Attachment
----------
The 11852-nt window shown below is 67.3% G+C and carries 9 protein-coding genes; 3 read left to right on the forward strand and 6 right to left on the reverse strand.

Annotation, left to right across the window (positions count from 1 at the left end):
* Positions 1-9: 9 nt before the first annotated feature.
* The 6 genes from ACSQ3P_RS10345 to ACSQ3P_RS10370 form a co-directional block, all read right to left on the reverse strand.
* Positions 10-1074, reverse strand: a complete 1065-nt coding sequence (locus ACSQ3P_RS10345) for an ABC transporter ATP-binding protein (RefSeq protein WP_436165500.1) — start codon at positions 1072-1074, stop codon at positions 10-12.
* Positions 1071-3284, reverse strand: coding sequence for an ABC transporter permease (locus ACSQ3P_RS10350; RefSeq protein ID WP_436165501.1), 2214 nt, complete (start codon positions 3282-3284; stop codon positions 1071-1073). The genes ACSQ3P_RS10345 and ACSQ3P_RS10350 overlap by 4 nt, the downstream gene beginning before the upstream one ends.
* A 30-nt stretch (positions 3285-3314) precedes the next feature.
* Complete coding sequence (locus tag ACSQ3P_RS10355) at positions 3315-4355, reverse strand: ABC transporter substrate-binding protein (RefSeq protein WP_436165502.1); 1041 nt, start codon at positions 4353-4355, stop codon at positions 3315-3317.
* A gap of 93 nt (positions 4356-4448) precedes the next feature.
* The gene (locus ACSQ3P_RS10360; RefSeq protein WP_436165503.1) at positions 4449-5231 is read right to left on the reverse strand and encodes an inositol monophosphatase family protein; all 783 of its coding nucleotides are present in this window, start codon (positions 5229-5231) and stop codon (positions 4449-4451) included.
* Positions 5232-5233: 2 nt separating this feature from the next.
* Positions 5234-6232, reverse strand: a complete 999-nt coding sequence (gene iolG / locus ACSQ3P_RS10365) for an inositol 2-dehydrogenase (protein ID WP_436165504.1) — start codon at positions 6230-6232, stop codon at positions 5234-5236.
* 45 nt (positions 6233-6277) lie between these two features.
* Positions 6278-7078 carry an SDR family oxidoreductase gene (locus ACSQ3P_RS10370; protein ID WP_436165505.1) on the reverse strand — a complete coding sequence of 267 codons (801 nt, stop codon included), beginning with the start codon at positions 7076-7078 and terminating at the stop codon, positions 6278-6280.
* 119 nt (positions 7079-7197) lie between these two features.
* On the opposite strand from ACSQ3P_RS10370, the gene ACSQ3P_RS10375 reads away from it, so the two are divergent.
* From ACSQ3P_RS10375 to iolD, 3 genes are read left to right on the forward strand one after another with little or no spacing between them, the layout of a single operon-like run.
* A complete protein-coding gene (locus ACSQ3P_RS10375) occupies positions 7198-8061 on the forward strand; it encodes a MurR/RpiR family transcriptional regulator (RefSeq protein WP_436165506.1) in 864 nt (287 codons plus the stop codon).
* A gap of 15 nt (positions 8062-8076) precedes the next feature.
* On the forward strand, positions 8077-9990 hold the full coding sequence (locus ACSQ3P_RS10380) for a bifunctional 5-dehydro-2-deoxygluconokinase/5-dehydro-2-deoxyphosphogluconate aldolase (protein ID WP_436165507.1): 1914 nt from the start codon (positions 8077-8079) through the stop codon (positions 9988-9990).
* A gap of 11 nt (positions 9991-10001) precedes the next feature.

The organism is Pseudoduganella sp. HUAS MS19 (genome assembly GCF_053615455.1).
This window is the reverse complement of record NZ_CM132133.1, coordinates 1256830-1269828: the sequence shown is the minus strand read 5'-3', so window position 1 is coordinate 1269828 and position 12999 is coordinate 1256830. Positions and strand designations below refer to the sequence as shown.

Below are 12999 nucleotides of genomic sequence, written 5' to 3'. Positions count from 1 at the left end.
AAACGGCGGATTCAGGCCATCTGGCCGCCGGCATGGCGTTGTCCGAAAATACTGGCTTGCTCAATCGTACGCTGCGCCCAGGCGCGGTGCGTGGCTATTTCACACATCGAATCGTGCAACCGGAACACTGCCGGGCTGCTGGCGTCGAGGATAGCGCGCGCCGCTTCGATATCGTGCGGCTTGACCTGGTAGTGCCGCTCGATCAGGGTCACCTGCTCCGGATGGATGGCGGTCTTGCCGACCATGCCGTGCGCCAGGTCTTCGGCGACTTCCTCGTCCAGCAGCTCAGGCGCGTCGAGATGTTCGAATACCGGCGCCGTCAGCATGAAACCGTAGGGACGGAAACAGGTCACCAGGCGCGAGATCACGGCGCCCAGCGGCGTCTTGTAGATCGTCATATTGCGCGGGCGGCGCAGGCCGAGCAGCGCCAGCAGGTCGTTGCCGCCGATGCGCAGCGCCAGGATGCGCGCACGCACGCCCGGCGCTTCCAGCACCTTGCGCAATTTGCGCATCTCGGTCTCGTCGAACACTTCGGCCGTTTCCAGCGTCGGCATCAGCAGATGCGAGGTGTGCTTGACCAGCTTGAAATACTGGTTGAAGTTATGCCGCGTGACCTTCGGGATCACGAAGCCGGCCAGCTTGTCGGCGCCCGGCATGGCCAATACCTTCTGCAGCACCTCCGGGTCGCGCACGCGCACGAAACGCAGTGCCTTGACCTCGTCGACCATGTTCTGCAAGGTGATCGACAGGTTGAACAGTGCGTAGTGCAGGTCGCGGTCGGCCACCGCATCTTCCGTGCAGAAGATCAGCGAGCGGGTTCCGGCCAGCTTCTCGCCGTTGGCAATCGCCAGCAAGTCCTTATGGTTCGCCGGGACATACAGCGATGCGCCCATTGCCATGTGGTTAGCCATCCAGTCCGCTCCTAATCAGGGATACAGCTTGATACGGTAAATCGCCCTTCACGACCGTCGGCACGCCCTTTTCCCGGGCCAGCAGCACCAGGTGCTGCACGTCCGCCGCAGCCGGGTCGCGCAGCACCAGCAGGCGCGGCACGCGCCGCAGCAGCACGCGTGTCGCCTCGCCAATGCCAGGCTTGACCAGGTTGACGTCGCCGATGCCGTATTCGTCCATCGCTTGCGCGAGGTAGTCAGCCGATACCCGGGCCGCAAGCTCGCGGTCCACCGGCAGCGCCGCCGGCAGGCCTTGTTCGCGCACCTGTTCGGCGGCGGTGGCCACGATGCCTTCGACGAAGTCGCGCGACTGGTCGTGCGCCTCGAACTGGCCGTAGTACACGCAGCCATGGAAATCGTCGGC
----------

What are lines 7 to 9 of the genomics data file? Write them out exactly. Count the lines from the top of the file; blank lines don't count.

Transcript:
* A 30-nt stretch (positions 3285-3314) precedes the next feature.
* Complete coding sequence (locus tag ACSQ3P_RS10355) at positions 3315-4355, reverse strand: ABC transporter substrate-binding protein (RefSeq protein WP_436165502.1); 1041 nt, start codon at positions 4353-4355, stop codon at positions 3315-3317.
* A gap of 93 nt (positions 4356-4448) precedes the next feature.